As the dominant seagrass species on the U.S. West Coast, eelgrass supports a wide range of ecosystem services and functions, making its preservation and restoration a top priority for the region. Eelgrass restoration has a spotty record of success, however, and studies of restoration sites have rarely assessed the full range of ecosystem functions.
In a new study published October 6 in Ecological Applications, researchers demonstrated that eelgrass restoration efforts can lead to rapid expansion of restored plots and recovery of ecosystem functions.
The study involved small-scale experimental seagrass restoration efforts in Elkhorn Slough on the Central Coast of California. Researchers transplanted 2,340 shoots of eelgrass from healthy meadows into 117 small plots, and evaluated their success relative to areas without vegetation and natural eelgrass meadows.
“Within a few years, most of the ecosystem functions were near or at the level seen in natural eelgrass meadows, suggesting that these habitats can recover pretty quickly if the conditions are right,” said first author Kathryn Beheshti, who earned her Ph.D. in ecology and evolutionary biology at UC Santa Cruz in 2021 and is currently a California Sea Grant Fellow at the Ocean Protection Council’s Climate Change Program.
The restored plots expanded dramatically, resulting in eelgrass beds covering an area 85 times larger than the initial plots. The restored beds began to resemble the natural meadows in structural features such as canopy height and shoot density, in the richness and abundance of species using the restored habitat, and in water quality. The study assessed a suite of seven ecosystem functions, and the researchers also developed a multifunctionality index to assess the overall functional performance of the restored beds.
“We found that overall the restored plots are performing higher than unvegetated plots and just slightly below the natural meadows,” Beheshti said.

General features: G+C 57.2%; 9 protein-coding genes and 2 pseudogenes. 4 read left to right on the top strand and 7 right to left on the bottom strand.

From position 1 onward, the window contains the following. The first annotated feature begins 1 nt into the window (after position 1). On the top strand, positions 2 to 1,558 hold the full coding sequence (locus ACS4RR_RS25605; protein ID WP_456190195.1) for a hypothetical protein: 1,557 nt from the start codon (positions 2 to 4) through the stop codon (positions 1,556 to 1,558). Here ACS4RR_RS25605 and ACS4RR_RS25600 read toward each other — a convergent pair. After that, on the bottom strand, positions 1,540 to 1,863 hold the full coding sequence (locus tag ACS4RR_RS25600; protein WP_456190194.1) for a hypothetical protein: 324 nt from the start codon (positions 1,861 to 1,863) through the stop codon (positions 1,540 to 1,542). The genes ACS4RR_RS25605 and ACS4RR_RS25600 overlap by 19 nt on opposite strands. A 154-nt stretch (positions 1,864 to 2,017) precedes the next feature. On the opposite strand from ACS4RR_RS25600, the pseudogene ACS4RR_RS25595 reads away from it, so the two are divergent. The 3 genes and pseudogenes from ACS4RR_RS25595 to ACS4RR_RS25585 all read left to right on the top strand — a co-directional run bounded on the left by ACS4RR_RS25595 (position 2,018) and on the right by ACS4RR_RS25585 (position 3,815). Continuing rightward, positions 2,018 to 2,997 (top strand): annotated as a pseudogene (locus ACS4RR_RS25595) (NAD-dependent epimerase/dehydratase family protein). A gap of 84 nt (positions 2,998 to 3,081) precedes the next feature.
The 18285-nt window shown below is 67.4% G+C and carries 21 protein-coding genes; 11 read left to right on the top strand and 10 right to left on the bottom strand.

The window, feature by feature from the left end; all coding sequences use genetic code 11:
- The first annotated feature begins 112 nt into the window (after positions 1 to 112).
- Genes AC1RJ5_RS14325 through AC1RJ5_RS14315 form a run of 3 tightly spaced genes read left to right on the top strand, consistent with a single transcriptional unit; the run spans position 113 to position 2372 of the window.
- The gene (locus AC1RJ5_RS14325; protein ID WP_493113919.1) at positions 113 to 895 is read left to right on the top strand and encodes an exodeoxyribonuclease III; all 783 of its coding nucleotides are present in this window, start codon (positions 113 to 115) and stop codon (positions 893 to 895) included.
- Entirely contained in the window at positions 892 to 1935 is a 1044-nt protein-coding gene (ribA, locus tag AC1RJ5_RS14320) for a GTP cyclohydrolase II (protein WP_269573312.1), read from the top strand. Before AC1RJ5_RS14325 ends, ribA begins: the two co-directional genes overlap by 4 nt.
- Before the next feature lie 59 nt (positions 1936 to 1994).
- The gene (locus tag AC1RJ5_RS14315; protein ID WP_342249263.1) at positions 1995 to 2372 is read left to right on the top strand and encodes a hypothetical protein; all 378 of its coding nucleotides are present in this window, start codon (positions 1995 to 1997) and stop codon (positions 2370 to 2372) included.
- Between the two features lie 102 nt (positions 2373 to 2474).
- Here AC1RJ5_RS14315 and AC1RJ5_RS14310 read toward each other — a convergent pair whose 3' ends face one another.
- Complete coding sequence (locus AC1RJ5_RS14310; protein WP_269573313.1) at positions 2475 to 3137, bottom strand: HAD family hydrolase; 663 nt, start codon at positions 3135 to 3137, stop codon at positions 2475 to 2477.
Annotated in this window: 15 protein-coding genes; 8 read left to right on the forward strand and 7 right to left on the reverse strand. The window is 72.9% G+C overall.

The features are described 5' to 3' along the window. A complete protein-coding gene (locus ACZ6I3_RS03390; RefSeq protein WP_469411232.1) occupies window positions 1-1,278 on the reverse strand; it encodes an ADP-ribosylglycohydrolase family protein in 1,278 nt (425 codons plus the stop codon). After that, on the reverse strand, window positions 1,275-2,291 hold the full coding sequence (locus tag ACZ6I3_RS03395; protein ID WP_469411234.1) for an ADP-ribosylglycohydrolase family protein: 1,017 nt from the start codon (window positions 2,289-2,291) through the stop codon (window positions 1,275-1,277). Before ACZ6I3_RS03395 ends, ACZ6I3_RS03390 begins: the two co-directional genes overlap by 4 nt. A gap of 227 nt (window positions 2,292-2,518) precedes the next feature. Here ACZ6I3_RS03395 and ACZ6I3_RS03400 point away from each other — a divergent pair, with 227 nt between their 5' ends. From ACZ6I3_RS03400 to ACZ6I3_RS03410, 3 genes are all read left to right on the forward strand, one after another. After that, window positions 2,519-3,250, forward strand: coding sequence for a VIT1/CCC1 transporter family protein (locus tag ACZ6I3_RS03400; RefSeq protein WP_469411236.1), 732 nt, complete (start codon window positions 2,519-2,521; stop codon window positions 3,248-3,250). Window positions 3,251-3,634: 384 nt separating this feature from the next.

The benefits of eelgrass meadows range from coastal protection and sediment stabilization to providing food and shelter for many species of fish and invertebrates. Eelgrass meadows provide crucial nursery habitat for many commercially important species, such as Dungeness crab, California halibut, and Pacific herring, whose juveniles find protection within the dense canopy. By slowing water flow and attenuating waves, eelgrass can act as a storm buffer and can protect developed coastlines from storm surges. Eelgrass meadows also counteract ocean acidification by absorbing carbon dioxide from seawater.
“Seagrass provides a whole suite of ecosystem services that we rely on, including all the recreational uses by folks like birders, kayakers, fishers, and others,” Beheshti said.
She noted that the California Ocean Protection Council’s Strategic Plan to Protect California’s Coast and Ocean includes a target to preserve the existing, known 15,000 acres of seagrass beds and create an additional 1,000 acres by 2025. In addition, she said, NOAA’s National Marine Fisheries Service is updating its California Eelgrass Mitigation Policy, which currently calls for “no net loss of eelgrass habitat function” but does not require mitigation projects to assess habitat function.
“This study will be a valuable resource for these ongoing efforts,” Beheshti said.
In June, Beheshti and Melissa Ward, an environmental scientist at San Diego State University, published a report on eelgrass restoration for the Pacific Marine and Estuarine Fish Habitat Partnership (“Eelgrass Restoration on the U.S. West Coast: A Comprehensive Assessment of Restoration Techniques and Their Outcomes”).
In addition, Beheshti, Ward, and Brent Hughes at Sonoma State University, a coauthor of the new paper, are working on a tutorial video about seagrass restoration techniques funded by the Anthropocene Institute. Beheshti said their assessments of past restoration efforts have identified site conditions as the primary driver of success.
“If the site has poor water quality or is prone to erosion or sediment deposition, those are the main predictors of success or failure,” she said. “At Elkhorn Slough, the natural eelgrass meadows were also expanding at the same time as our restoration project, so the conditions were primed for success. At this point we can only speculate, but we’d like to explore in a more quantitative way why the restoration was so successful.”
In addition to Beheshti and Hughes, the coauthors of the paper include Susan Williams at UC Davis, Katharyn Boyer at San Francisco State University, Charlie Endris at Moss Landing Marine Laboratories, Annakate Clemons at UC Santa Cruz, Tracy Grimes at San Diego State University, and Kerstin Wasson at UCSC and the Elkhorn Slough National Estuarine Research Reserve. This work was supported in part by grants from the Ocean Foundation and the Anthropocene Institute.